In the following three paintings, I explore the relationship between self-projected image and reality. They document some of the ubiquitous "Welcome to Chinatown" signs that are strung about the neighborhood and the buildings that are directly behind them. There is tension between the past and the future as that which created a sense of place and identity is changed, piecemeal, by new developments.
Manhattan Chinatown has few buildings marked for Landmark Preservation that celebrates its Asian-American heritage. However, these curious buildings of a hybrid foreign character stand out, almost resolutely, in their surroundings with their unusual colors and forms. America is a mix of coexisting cultures, and finding one's place in it is a process of discovery, a process I hope my work chronicles and invites.
Often faith communities play a major role in welcoming new immigrants, helping them acclimate to their new home and providing much needed support. From my experience, I've seen how Chinese Christian churches in particular are an integral part of the multilayered American landscape. Their existence complicates the image of Asian-Americans as perpetual foreigners. "Chinese Churches 1 & 2" are scenes that include church buildings as part of the Chinatown landscape.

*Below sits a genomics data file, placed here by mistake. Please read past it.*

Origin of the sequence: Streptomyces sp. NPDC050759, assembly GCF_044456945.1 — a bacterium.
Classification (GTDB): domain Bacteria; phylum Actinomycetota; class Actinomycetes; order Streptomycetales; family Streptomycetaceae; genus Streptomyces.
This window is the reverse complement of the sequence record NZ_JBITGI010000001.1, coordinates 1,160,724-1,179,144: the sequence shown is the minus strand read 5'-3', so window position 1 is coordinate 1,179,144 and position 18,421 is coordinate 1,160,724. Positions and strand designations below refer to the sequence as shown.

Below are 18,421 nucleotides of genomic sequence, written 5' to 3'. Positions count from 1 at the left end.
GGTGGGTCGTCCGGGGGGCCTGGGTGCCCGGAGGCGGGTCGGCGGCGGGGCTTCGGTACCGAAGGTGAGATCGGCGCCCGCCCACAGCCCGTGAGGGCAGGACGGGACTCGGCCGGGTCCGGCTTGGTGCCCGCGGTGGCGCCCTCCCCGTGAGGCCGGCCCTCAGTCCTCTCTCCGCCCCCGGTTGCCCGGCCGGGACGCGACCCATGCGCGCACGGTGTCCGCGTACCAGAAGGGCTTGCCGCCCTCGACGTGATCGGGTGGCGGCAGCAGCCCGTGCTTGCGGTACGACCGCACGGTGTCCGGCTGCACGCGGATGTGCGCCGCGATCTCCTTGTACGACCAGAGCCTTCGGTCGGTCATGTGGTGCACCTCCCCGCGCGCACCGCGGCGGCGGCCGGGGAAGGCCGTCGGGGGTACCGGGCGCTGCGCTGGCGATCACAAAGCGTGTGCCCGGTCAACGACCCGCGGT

The following pieces are scenes of Astoria, where I live. The neighborhood, like much of Queens and indeed the whole city, is going through rapid changes. The scenes I've depicted are instances of idiosyncratic development where old meets new or little absurdities arise.
This was an early piece in this body of work which overall explores the use of mixed media to reflect the juxtaposition of textures found in the city.
These two houses were some of the only ones left standing in a block of newer, larger apartment complexes. They were isolated islands, holding the idea of home and yet themselves displaced, a state I identified with as a recent transplant to New York. Projection of self onto environment is an idea I touch on throughout my work.
Middle school students in the Bronx responded to what they would like to see in their neighborhood and what they thought their contributions could be. Most of the characters were created by the students; above in the train are representations of different careers they would like to pursue, there is a playground scene of students being active and playing together and characters peek out of apartment windows. NYC graffiti artist, Sonic, came to the classroom and lead workshops on graffiti lettering, which was utilized to create inspirational words for the mural. IS117 and TYWLS are different schools in the same building; both schools contributed to the project and the students mingle and unite in the painting despite differences. This is the interior wall of the main student exit, making the mural the last thing they see before they leave the school.